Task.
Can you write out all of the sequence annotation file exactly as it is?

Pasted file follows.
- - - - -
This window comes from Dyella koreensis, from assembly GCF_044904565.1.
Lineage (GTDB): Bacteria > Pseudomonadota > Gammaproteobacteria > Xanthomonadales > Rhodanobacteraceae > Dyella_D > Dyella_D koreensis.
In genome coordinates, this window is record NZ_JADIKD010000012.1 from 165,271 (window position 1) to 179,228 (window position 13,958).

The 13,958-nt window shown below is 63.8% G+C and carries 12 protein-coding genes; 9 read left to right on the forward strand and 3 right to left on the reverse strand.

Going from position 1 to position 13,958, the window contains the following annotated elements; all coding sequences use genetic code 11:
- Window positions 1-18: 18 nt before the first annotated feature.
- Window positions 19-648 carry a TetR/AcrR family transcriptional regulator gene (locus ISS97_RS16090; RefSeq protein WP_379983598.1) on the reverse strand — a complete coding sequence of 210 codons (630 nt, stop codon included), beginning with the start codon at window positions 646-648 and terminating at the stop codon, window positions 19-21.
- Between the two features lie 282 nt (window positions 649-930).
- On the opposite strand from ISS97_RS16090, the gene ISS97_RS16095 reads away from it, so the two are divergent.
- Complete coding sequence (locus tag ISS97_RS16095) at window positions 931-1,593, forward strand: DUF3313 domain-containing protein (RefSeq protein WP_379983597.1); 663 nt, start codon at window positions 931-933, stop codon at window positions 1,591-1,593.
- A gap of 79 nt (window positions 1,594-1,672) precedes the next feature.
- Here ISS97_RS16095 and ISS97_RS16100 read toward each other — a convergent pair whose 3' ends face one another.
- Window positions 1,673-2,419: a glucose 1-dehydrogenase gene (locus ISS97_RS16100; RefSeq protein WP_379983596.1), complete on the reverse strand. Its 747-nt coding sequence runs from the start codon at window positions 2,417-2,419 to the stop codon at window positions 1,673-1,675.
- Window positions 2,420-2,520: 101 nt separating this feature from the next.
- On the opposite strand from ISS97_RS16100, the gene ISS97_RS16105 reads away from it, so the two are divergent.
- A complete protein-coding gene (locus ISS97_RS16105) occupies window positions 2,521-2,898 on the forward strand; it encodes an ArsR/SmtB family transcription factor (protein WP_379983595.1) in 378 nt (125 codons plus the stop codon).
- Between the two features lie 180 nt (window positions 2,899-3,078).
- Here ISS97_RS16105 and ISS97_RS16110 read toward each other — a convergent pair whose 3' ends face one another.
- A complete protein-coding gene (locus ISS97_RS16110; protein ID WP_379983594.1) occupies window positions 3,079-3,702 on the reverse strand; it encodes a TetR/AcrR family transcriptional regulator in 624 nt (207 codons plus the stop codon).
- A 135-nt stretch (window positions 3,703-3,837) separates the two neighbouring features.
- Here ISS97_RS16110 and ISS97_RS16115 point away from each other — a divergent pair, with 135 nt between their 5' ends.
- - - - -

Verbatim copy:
This window comes from Dyella koreensis, from assembly GCF_044904565.1.
Lineage (GTDB): Bacteria > Pseudomonadota > Gammaproteobacteria > Xanthomonadales > Rhodanobacteraceae > Dyella_D > Dyella_D koreensis.
In genome coordinates, this window is record NZ_JADIKD010000012.1 from 165,271 (window position 1) to 179,228 (window position 13,958).

The 13,958-nt window shown below is 63.8% G+C and carries 12 protein-coding genes; 9 read left to right on the forward strand and 3 right to left on the reverse strand.

Going from position 1 to position 13,958, the window contains the following annotated elements; all coding sequences use genetic code 11:
- Window positions 1-18: 18 nt before the first annotated feature.
- Window positions 19-648 carry a TetR/AcrR family transcriptional regulator gene (locus ISS97_RS16090; RefSeq protein WP_379983598.1) on the reverse strand — a complete coding sequence of 210 codons (630 nt, stop codon included), beginning with the start codon at window positions 646-648 and terminating at the stop codon, window positions 19-21.
- Between the two features lie 282 nt (window positions 649-930).
- On the opposite strand from ISS97_RS16090, the gene ISS97_RS16095 reads away from it, so the two are divergent.
- Complete coding sequence (locus tag ISS97_RS16095) at window positions 931-1,593, forward strand: DUF3313 domain-containing protein (RefSeq protein WP_379983597.1); 663 nt, start codon at window positions 931-933, stop codon at window positions 1,591-1,593.
- A gap of 79 nt (window positions 1,594-1,672) precedes the next feature.
- Here ISS97_RS16095 and ISS97_RS16100 read toward each other — a convergent pair whose 3' ends face one another.
- Window positions 1,673-2,419: a glucose 1-dehydrogenase gene (locus ISS97_RS16100; RefSeq protein WP_379983596.1), complete on the reverse strand. Its 747-nt coding sequence runs from the start codon at window positions 2,417-2,419 to the stop codon at window positions 1,673-1,675.
- Window positions 2,420-2,520: 101 nt separating this feature from the next.
- On the opposite strand from ISS97_RS16100, the gene ISS97_RS16105 reads away from it, so the two are divergent.
- A complete protein-coding gene (locus ISS97_RS16105) occupies window positions 2,521-2,898 on the forward strand; it encodes an ArsR/SmtB family transcription factor (protein WP_379983595.1) in 378 nt (125 codons plus the stop codon).
- Between the two features lie 180 nt (window positions 2,899-3,078).
- Here ISS97_RS16105 and ISS97_RS16110 read toward each other — a convergent pair whose 3' ends face one another.
- A complete protein-coding gene (locus ISS97_RS16110; protein ID WP_379983594.1) occupies window positions 3,079-3,702 on the reverse strand; it encodes a TetR/AcrR family transcriptional regulator in 624 nt (207 codons plus the stop codon).
- A 135-nt stretch (window positions 3,703-3,837) separates the two neighbouring features.
- Here ISS97_RS16110 and ISS97_RS16115 point away from each other — a divergent pair, with 135 nt between their 5' ends.